For Christmas, when I was maybe five years old, I received a small plastic guitar. Unlike most toy guitars, it operated on the basic guitar principle – strings and frets. I precociously learned to play Polly Wolly Doodle on that guitar and my life-long affection for the guitar began.
A few years later, my aunt lent me her 3/4 guitar and, after some heated negotiations with my parents, I began guitar lessons at the Toon Shop in Prairie Village with some old guy in the basement. I remember him asking my mother if she wanted me to learn the play rhythm or lead. She told him to teach me lead guitar, because it required that I learn to read music, a skill that was bound to come in handy. It did. The lessons lasted about two years, working through the Alfred Bay guitar course. At the end of every lesson, the dude would play a popular single – this was the early seventies, so I remember CCR and Tony Orlando. He would identify the chords of the song and wrote the chord progression down, so I could play rhythm guitar for all the current songs.
After a few months of these lessons, when I was ten, I asked for an electric guitar. I was told “no” emphatically, but at the last minute, as the result of some Christmas Eve scrambling, that “no” became a “yes.” In my Christmas stocking, I found a curled patch cord. After all the presents were opened, my Father asked me what the cord was for. I had no idea. Then he directed me to a small amplifier stashed somewhere. Encouraged by the labels on the amp, I realized there must be a guitar somewhere. Under a bed, I found a blue hollow-body guitar.
I think that’s where they got the idea for the reveal in Christmas Story. Fortunately, I didn’t put my eye out with my new axe.
We moved, putting an end to my lessons at the PV Toon Shop. For another year, I took lessons from a pretentious prick who played guitar for the KC philharmonic. I learned to five finger polyphonic tunes on my blue guitar. He complained that teaching didn’t leave him time for composition. I grew bored with the guitar and focused my energies on writing, although I never really stopped playing. I could jam Aquarius and I Think I Love You and Alfie and Classical Gas. Eventually, I sold the blue electric guitar, a decision I’ve regretted ever since.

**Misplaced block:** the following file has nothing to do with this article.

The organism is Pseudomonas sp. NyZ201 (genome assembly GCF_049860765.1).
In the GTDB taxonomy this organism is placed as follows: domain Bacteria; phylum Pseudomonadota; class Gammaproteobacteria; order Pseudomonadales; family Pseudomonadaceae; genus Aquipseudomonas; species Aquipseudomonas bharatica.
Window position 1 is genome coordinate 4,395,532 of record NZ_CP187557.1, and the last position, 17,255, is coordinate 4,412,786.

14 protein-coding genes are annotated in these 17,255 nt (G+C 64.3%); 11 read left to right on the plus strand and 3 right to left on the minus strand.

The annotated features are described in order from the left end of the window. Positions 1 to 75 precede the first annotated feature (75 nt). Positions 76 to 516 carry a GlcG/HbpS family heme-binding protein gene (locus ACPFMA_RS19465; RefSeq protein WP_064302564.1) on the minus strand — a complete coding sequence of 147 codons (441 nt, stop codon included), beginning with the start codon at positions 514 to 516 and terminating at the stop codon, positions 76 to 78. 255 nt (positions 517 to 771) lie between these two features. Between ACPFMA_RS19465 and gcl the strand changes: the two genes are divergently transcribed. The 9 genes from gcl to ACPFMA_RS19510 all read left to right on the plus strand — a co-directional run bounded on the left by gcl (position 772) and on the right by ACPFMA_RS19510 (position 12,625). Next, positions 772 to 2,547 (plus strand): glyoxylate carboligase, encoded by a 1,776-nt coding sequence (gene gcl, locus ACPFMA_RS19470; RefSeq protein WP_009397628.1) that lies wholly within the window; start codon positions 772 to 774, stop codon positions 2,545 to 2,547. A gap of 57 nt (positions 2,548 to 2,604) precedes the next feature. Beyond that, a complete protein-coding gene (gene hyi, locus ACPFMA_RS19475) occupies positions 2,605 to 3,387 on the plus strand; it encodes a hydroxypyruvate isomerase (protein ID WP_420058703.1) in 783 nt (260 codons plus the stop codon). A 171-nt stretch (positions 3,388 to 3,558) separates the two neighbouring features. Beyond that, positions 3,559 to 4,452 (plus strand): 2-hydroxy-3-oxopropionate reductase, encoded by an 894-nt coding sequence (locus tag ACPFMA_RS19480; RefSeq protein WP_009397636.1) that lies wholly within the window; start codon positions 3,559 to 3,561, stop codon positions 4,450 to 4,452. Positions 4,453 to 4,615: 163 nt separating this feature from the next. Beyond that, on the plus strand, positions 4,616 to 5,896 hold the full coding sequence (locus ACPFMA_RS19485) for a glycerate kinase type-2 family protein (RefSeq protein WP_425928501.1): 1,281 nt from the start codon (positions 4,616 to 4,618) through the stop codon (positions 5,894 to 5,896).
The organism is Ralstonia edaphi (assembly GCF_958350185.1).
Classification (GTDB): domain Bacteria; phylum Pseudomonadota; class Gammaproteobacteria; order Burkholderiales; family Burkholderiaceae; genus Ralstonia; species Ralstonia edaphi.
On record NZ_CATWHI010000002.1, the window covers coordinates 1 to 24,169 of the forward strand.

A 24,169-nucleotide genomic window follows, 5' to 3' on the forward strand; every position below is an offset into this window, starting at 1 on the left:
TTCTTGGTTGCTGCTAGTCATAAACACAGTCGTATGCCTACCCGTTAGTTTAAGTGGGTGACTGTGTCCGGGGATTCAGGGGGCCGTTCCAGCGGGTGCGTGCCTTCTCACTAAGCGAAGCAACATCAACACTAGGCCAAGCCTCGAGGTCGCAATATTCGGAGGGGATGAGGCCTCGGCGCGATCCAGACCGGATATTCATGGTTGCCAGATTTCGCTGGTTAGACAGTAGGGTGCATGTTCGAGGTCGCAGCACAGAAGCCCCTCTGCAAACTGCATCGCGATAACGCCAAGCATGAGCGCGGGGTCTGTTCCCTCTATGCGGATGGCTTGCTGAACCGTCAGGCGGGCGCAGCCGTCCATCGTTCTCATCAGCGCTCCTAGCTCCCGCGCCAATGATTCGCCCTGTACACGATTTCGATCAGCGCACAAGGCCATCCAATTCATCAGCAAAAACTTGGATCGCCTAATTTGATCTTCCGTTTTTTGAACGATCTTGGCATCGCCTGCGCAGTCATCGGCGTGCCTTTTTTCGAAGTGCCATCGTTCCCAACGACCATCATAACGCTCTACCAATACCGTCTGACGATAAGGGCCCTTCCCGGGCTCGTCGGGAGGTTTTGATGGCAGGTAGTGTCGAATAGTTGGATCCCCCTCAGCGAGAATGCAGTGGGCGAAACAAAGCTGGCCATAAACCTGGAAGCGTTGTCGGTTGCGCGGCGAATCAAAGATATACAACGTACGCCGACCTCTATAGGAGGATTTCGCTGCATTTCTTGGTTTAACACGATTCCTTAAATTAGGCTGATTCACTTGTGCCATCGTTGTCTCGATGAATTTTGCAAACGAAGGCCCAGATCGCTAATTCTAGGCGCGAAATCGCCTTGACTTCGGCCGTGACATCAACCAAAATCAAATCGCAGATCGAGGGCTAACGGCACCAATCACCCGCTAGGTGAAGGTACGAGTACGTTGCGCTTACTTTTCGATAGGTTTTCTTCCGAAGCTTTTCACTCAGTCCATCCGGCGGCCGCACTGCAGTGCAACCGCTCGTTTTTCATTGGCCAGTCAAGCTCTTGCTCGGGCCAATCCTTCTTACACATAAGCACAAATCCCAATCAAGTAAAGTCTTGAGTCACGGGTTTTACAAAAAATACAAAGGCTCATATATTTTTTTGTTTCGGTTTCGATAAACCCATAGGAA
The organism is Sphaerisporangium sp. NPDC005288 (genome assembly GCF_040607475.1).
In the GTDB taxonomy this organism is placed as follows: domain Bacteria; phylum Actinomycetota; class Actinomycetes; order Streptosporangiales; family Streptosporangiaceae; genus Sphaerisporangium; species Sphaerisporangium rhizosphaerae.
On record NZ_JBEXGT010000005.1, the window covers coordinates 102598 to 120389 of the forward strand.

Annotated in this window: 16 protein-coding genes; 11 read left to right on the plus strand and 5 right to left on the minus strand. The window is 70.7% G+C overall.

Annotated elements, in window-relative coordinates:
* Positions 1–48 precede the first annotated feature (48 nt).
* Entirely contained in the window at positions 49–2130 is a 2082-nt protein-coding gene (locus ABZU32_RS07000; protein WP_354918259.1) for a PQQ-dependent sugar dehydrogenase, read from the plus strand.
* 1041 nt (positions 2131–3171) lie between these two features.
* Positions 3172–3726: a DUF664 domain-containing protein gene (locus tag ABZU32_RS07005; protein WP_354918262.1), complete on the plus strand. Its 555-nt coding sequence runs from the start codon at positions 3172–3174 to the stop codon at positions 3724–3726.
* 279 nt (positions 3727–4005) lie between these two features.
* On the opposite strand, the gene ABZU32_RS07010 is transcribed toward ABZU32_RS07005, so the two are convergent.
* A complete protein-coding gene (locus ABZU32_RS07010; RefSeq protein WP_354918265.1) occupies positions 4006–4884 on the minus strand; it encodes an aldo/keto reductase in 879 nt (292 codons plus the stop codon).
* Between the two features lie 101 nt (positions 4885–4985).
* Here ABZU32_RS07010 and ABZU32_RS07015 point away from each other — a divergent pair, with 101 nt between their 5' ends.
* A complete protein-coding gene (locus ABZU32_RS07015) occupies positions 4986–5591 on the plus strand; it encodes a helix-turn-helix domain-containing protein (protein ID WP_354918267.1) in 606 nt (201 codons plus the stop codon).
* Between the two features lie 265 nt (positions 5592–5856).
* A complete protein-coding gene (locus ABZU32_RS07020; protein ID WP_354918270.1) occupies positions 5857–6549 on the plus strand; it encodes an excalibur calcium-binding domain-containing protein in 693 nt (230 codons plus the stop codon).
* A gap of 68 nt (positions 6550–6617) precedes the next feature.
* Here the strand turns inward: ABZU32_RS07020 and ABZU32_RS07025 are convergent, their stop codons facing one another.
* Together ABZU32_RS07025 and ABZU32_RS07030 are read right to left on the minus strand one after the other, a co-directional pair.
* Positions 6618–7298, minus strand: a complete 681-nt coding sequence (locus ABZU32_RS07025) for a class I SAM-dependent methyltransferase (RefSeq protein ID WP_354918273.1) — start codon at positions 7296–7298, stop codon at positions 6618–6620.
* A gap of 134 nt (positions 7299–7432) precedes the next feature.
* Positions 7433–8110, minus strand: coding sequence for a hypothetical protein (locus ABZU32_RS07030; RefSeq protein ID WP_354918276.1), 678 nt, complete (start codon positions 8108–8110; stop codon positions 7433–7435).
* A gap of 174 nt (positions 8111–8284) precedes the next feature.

College enjoyed a long stint as a rhythm guitarist but I didn’t have a decent instrument and my skills deteriorated.
After my first divorce, I stopped by the guitar store in Crystal City, Virginia, and bought a black humbucker Strat. I played excessively in those lonely years, working my way through the Beatles repertoire, composing endless variations on the La Bamba theme.
When my daughter was born, I bought a black Ibanez acoustic guitar. As an electric guitarist, I never really cared for the feel of an acoustic, but I eventually made the transition back from rhythm guitar to lead guitar, taking advantage of the portability of the acoustic to practice endless scales.
Three years ago, receiving my starting bonus from Microtransponder, my first serious position since the apocalyptic devastation that results from a child rich divorce, I went to Guitar Center and picked out a red and black Ibanez hollow body guitar. Nothing sounds as delciously rich as a big fat semi-acoustic with a pair of fat, warm humbuckers. I strung it with incredibly thin strings so I can bend from E to E. I have a pedalled processor and a sixty-five watt Peavey Bandit to enhance the noise.
Playing the guitar is a meditation for me. I don’t play to perform or entertain. Far from it. I play to soothe my thoughts. I never – almost never – play written pieces, but prefer to spend my energies improvising licks to accompany anything I hear. Every now and again, I’ll indulge in some rhythm guitar, to play and sing, but my real love is playing the luscious lines of a fat electric lead guitar. B. B. King is the performer I most want to emulate when I play. Wailing blues deep into the night.